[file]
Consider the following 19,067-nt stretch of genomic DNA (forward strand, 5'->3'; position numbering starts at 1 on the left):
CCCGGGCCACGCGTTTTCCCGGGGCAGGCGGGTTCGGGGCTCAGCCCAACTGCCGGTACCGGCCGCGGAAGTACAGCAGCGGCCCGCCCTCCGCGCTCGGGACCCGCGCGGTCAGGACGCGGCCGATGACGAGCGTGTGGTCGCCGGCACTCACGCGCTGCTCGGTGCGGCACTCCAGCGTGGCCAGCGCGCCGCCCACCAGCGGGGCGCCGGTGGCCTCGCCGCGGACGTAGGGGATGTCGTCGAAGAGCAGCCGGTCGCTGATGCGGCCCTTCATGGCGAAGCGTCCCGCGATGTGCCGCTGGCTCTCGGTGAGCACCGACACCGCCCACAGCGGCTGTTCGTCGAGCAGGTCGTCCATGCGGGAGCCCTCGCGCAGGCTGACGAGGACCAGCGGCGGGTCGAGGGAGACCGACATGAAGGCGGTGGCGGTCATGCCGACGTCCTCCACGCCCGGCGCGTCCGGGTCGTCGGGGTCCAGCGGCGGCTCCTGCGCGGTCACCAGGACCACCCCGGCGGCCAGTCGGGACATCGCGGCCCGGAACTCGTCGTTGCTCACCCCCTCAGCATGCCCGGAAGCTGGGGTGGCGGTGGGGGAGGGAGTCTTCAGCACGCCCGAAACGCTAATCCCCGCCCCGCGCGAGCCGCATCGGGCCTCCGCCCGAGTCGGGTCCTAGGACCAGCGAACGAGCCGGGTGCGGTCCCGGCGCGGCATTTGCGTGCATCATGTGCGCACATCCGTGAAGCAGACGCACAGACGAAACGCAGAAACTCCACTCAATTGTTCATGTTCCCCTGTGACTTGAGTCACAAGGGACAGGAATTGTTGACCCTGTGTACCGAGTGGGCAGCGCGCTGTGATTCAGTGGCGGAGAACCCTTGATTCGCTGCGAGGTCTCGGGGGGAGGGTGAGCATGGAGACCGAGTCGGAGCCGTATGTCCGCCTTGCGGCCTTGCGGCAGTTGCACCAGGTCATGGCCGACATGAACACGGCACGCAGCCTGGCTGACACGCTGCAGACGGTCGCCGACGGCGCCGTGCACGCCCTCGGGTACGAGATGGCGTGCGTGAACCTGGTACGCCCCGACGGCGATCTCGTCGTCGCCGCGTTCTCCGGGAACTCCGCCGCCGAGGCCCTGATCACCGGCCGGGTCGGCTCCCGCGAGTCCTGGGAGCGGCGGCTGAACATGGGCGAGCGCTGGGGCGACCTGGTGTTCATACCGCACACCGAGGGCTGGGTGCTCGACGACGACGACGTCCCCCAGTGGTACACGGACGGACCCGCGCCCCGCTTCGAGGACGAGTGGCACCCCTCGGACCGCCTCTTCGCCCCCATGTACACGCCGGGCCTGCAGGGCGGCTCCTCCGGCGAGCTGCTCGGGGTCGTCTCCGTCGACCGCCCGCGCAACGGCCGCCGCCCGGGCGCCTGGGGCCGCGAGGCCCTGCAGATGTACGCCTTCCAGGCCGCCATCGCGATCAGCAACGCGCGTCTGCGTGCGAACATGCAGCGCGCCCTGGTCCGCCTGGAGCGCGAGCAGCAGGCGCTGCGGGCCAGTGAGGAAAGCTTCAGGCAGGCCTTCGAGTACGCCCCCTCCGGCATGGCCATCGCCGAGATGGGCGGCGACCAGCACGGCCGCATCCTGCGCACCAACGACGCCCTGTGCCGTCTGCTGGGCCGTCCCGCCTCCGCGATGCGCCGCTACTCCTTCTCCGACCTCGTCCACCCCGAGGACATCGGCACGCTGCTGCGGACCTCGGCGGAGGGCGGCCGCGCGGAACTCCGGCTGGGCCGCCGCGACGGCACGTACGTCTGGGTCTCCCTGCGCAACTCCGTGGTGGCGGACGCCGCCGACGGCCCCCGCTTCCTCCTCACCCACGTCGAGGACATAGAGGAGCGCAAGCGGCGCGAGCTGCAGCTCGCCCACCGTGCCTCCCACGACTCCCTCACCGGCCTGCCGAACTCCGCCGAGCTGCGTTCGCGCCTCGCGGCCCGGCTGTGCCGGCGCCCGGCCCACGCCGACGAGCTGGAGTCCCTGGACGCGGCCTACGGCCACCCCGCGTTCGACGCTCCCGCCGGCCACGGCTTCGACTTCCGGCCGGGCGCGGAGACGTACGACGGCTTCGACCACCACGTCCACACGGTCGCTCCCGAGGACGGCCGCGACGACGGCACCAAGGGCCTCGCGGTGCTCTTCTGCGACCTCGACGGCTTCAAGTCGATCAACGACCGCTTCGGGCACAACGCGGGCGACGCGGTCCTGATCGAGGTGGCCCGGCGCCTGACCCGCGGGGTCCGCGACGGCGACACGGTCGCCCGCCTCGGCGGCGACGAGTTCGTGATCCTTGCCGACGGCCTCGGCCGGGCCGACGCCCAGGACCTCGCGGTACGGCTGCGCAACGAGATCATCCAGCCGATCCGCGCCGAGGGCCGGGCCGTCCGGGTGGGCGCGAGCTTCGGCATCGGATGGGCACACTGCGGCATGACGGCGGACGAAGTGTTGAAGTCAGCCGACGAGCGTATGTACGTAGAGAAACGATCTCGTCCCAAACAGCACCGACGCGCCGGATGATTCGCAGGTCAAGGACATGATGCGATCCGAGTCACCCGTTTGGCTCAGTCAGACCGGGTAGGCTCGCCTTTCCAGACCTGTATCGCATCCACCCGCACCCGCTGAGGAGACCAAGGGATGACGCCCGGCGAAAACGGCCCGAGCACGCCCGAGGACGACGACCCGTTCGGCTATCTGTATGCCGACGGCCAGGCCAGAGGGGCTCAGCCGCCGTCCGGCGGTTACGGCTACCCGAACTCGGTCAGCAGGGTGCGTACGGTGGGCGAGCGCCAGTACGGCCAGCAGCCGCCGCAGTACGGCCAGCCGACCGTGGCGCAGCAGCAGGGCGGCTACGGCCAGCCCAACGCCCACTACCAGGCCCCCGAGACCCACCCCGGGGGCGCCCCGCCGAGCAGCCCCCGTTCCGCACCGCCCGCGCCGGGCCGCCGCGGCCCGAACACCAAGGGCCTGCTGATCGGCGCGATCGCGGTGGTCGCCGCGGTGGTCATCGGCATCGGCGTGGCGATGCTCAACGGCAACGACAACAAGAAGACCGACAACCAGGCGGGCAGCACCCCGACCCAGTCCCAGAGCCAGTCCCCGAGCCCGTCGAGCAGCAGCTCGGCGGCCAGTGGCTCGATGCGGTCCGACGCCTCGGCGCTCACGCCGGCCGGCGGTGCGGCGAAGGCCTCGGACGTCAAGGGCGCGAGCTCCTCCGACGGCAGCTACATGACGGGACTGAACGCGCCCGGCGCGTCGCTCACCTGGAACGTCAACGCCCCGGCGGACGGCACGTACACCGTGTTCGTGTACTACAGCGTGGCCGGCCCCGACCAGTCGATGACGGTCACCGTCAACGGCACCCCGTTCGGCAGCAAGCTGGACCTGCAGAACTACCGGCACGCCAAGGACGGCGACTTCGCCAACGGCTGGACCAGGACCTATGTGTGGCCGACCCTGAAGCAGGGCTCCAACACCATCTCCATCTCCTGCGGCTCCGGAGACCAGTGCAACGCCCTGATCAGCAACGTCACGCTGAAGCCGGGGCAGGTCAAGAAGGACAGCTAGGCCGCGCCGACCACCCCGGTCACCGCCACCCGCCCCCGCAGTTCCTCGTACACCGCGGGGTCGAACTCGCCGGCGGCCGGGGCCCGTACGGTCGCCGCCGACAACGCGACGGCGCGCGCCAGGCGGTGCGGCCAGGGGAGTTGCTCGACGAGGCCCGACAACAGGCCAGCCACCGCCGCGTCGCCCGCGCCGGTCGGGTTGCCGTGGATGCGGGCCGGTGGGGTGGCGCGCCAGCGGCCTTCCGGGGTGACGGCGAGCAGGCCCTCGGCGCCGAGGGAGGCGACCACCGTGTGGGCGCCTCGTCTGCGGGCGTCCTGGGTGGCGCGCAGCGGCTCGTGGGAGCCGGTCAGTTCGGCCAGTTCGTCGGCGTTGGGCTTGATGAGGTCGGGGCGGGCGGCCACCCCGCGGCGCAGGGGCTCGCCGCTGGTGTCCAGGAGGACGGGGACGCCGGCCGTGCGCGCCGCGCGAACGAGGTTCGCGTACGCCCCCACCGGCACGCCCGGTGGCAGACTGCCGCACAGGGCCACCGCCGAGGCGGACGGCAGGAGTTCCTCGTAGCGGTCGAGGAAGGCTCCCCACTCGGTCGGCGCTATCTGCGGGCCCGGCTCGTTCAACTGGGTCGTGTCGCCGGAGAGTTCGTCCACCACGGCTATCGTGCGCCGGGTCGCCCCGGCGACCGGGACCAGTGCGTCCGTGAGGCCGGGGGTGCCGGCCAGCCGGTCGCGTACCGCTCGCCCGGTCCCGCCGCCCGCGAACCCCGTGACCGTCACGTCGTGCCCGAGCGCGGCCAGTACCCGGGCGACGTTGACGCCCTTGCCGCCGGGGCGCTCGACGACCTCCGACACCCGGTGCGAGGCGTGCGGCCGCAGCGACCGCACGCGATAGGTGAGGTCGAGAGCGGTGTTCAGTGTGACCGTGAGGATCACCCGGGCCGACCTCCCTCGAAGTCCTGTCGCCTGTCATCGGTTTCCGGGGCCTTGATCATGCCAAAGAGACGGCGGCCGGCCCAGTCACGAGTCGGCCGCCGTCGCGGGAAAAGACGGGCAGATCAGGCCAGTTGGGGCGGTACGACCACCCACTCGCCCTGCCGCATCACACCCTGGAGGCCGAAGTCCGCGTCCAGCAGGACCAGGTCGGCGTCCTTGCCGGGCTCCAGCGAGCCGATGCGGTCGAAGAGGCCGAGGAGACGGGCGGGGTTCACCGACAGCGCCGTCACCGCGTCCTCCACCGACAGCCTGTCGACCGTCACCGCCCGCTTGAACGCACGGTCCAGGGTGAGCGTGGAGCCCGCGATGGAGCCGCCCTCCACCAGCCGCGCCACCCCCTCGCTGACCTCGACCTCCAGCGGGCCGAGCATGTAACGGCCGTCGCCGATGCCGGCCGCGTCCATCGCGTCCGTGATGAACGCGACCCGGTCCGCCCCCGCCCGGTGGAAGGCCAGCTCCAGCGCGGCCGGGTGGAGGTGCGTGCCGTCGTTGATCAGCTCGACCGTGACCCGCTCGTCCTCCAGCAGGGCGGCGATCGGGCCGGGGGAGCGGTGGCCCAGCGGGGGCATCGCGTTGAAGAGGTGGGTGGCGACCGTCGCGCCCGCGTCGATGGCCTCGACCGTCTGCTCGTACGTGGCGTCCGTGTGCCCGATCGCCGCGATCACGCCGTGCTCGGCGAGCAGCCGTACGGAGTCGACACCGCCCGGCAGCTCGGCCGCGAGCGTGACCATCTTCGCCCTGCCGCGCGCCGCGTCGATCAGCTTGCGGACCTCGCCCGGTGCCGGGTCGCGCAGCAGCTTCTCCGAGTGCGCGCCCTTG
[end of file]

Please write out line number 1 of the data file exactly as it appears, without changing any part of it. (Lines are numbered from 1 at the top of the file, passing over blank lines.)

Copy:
Consider the following 19,067-nt stretch of genomic DNA (forward strand, 5'->3'; position numbering starts at 1 on the left):